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September 16, 2016

Sudor frío

by Franz Patrick


Sudor frío (2010)
★★ / ★★★★

Roman (Facundo Espinosa) and Ali (Marina Glezer) visit a dangerous neighborhood in Buenos Aires. Ali has set up a meeting with a blond guy she met in a chatroom, Ali knowing that he is the same person that Roman’s ex-girlfriend, Jacquie (Camila Velasco), is presumed to be seeing or dating. By meeting with him, Ali and Roman hope to learn more about Jacquie’s whereabouts given that it seems like she has disappeared off the face of the earth.

But Ali is in for a surprise. Once inside the house, she sees her chatroom friend. As she gets closer, she notices that he is tied up and one of his arms falls to the floor. Meanwhile, Roman waits in the car and begins to suspect that something is very wrong.

For a movie that mostly takes place inside a big house, “Sudor frío” is a bit of a surprise because it finds creative ways to entertain. While it is willing to take more than a handful of risks, the biggest gamble is in its choice of villain. While it is a fresh choice, I was not fully convinced that the antagonists are menacing or threatening enough to hold a candle against Roman and Ali. As a result, some scenes come off rather forced and it impedes the necessary momentum to pull an effective horror-thriller.

Because the antagonists are physically limited, the picture might have benefited if they had been written smarter. Instead, we are presented throwaway flashbacks about their history which barely have anything to do with the big picture. These are men who have continually lured, overpowered, and tortured women. They have to be intelligent and very careful to have avoided suspicion by their neighbors and the police.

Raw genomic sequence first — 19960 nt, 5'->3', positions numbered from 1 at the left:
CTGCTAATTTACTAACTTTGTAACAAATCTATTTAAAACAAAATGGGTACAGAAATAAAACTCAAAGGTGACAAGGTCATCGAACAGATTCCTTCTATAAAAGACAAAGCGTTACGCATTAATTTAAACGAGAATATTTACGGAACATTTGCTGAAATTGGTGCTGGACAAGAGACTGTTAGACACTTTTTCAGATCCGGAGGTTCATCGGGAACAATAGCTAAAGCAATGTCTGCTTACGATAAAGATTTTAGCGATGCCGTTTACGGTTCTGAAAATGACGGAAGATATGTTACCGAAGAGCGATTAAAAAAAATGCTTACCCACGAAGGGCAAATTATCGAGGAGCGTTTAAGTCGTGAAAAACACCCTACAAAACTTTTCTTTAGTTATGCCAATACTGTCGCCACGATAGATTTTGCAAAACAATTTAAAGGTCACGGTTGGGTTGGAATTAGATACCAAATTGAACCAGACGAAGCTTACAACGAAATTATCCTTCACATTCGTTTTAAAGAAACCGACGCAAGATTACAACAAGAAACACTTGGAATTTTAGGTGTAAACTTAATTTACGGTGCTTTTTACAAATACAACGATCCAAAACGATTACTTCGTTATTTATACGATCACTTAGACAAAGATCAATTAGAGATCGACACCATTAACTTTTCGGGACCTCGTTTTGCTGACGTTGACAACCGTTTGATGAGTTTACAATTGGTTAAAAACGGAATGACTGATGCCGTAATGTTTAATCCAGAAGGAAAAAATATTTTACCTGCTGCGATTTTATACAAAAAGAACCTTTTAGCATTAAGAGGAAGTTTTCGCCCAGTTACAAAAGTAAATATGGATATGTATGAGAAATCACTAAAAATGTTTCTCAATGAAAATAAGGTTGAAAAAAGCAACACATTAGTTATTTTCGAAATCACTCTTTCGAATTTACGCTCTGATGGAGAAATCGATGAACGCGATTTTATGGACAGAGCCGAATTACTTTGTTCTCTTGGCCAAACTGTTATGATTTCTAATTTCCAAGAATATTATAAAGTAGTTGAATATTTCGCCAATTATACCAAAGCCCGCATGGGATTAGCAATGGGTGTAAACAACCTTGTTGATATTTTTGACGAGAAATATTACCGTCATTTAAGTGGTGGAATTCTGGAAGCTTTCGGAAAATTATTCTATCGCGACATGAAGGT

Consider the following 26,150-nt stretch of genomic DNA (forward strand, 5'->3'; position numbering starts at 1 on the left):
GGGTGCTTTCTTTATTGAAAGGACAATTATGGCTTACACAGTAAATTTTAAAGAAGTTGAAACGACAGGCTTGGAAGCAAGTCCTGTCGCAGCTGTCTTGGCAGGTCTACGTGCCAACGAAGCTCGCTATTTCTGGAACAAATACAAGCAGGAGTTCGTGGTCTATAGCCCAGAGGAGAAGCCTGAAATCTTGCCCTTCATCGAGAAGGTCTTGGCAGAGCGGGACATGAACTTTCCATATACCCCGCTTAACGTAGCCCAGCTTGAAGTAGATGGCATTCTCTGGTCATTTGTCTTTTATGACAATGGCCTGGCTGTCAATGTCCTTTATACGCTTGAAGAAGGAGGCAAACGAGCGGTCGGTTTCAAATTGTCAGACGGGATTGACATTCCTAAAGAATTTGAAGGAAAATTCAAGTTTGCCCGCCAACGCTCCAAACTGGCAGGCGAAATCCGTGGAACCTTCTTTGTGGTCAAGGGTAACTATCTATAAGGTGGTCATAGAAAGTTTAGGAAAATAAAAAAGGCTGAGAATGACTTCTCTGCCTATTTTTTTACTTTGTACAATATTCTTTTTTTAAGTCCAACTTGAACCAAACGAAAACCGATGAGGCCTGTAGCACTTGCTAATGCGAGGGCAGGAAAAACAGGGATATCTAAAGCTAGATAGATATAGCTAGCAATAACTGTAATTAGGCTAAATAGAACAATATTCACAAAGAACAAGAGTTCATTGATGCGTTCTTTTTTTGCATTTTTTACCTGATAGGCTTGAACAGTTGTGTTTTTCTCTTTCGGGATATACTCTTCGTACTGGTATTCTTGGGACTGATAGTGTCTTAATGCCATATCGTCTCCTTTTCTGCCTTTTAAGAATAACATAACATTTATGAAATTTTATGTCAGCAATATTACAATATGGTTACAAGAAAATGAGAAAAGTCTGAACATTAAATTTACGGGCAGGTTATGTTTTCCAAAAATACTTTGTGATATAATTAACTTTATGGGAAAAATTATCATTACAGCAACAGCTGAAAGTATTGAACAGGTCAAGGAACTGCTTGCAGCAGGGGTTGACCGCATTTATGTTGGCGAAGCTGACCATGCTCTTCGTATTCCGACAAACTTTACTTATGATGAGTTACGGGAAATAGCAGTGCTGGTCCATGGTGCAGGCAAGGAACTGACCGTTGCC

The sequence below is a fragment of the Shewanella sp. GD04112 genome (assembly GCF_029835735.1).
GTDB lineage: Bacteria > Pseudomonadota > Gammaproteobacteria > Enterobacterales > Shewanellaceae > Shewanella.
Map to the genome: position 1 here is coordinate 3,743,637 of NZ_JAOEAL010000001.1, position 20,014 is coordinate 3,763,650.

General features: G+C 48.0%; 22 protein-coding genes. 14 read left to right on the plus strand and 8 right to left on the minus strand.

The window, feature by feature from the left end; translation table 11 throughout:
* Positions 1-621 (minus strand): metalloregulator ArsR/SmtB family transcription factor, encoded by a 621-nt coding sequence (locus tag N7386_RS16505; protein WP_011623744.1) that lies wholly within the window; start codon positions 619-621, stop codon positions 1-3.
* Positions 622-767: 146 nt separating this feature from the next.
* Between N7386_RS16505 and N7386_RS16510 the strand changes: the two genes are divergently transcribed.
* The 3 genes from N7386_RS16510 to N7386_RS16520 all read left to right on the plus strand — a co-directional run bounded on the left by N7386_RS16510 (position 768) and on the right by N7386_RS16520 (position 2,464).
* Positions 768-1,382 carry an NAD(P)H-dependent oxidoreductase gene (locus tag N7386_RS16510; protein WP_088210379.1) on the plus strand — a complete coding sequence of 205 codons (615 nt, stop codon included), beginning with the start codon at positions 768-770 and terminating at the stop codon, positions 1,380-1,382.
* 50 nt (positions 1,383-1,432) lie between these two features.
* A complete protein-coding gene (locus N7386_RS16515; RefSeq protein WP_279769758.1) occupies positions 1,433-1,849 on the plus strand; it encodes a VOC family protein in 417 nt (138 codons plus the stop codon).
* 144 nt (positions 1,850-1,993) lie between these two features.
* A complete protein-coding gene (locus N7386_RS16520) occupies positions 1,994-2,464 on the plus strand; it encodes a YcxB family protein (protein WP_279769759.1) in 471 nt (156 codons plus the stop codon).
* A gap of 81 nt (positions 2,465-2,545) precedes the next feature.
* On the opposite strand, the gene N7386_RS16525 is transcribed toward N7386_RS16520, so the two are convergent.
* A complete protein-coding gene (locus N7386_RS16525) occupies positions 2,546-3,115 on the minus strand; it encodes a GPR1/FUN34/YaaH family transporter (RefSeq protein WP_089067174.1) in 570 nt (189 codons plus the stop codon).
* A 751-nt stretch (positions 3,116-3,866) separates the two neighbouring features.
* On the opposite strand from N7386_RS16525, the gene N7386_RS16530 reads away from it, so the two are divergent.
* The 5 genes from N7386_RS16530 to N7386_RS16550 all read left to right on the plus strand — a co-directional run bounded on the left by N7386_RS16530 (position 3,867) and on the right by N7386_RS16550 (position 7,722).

Their endgame is not clear. Are the torture chambers simply there to serve as a playroom for their sick minds or is it there for a reason? The first thirty minutes suggests the latter but as the film goes on, it appears as though it no longer matters. The hiding and chases inside the nondescript abode take precedence over explaining or showing their motivations.

I enjoyed its use of close-ups. The villains’ weapon of choice is nitroglycerin, generously applied on their victim’s skin. If the woman moves too quickly or forcefully—in the act of trying to escape—the punishment is a quick but messy death. When the camera focuses on the skin, hair, or clothing covered with the dangerous chemical, it is highly uncomfortable. A different kind of horror is invoked; it is more intense than watching the characters running around the house or hiding in the shadows when their captor has entered the room.

“Cold Sweat,” directed by Adrián García Bogliano, is not the most engaging horror-thriller because it requires too many leaps of faith and it does not give a big enough return for our investment. Taking risks is a positive attribute but it really is a double-edged sword: when it works, what is shown on screen feels fresh but when it does not, it comes off trying too hard to be anything of value. At least it is never boring.

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